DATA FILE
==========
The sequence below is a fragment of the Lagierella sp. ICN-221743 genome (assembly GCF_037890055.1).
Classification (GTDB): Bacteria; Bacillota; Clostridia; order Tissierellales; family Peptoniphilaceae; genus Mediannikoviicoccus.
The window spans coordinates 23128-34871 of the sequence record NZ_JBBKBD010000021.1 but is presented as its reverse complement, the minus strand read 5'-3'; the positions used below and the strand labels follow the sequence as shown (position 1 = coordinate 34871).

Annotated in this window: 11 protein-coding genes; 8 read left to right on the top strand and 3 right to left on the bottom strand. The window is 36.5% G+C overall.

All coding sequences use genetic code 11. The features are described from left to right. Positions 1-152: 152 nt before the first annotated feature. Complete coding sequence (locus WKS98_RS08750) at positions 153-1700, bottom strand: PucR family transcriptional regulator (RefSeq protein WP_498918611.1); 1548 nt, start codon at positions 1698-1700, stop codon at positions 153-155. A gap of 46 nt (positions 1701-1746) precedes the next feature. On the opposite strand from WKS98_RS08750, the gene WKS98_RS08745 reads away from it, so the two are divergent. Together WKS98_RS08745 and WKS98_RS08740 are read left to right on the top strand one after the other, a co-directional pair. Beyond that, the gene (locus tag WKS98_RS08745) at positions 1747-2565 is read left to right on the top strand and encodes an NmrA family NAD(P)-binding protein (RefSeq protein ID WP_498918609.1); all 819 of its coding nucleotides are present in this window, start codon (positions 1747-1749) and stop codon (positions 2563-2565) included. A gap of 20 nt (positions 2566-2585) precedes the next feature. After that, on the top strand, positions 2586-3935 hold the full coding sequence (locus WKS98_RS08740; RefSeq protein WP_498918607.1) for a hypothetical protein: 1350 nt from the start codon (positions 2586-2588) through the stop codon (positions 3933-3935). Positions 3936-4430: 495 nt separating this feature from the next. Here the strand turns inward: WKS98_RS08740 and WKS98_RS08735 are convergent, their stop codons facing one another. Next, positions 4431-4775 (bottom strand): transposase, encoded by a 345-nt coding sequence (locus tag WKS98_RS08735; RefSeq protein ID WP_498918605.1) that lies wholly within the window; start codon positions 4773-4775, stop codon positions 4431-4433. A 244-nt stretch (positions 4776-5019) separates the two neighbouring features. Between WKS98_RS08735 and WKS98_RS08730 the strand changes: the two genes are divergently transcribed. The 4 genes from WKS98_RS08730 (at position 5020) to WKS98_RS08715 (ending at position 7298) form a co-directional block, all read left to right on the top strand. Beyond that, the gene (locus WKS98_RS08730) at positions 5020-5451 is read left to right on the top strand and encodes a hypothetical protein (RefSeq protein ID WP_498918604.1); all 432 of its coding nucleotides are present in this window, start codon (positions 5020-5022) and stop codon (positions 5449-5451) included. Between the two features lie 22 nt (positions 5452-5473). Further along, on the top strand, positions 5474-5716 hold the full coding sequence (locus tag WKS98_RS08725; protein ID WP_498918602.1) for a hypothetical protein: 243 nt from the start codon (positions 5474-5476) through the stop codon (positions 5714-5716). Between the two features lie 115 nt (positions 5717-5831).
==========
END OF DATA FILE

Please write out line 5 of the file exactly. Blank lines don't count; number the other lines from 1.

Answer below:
All coding sequences use genetic code 11. The features are described from left to right. Positions 1-152: 152 nt before the first annotated feature. Complete coding sequence (locus WKS98_RS08750) at positions 153-1700, bottom strand: PucR family transcriptional regulator (RefSeq protein WP_498918611.1); 1548 nt, start codon at positions 1698-1700, stop codon at positions 153-155. A gap of 46 nt (positions 1701-1746) precedes the next feature. On the opposite strand from WKS98_RS08750, the gene WKS98_RS08745 reads away from it, so the two are divergent. Together WKS98_RS08745 and WKS98_RS08740 are read left to right on the top strand one after the other, a co-directional pair. Beyond that, the gene (locus tag WKS98_RS08745) at positions 1747-2565 is read left to right on the top strand and encodes an NmrA family NAD(P)-binding protein (RefSeq protein ID WP_498918609.1); all 819 of its coding nucleotides are present in this window, start codon (positions 1747-1749) and stop codon (positions 2563-2565) included. A gap of 20 nt (positions 2566-2585) precedes the next feature. After that, on the top strand, positions 2586-3935 hold the full coding sequence (locus WKS98_RS08740; RefSeq protein WP_498918607.1) for a hypothetical protein: 1350 nt from the start codon (positions 2586-2588) through the stop codon (positions 3933-3935). Positions 3936-4430: 495 nt separating this feature from the next. Here the strand turns inward: WKS98_RS08740 and WKS98_RS08735 are convergent, their stop codons facing one another. Next, positions 4431-4775 (bottom strand): transposase, encoded by a 345-nt coding sequence (locus tag WKS98_RS08735; RefSeq protein ID WP_498918605.1) that lies wholly within the window; start codon positions 4773-4775, stop codon positions 4431-4433. A 244-nt stretch (positions 4776-5019) separates the two neighbouring features. Between WKS98_RS08735 and WKS98_RS08730 the strand changes: the two genes are divergently transcribed. The 4 genes from WKS98_RS08730 (at position 5020) to WKS98_RS08715 (ending at position 7298) form a co-directional block, all read left to right on the top strand. Beyond that, the gene (locus WKS98_RS08730) at positions 5020-5451 is read left to right on the top strand and encodes a hypothetical protein (RefSeq protein ID WP_498918604.1); all 432 of its coding nucleotides are present in this window, start codon (positions 5020-5022) and stop codon (positions 5449-5451) included. Between the two features lie 22 nt (positions 5452-5473). Further along, on the top strand, positions 5474-5716 hold the full coding sequence (locus tag WKS98_RS08725; protein ID WP_498918602.1) for a hypothetical protein: 243 nt from the start codon (positions 5474-5476) through the stop codon (positions 5714-5716). Between the two features lie 115 nt (positions 5717-5831).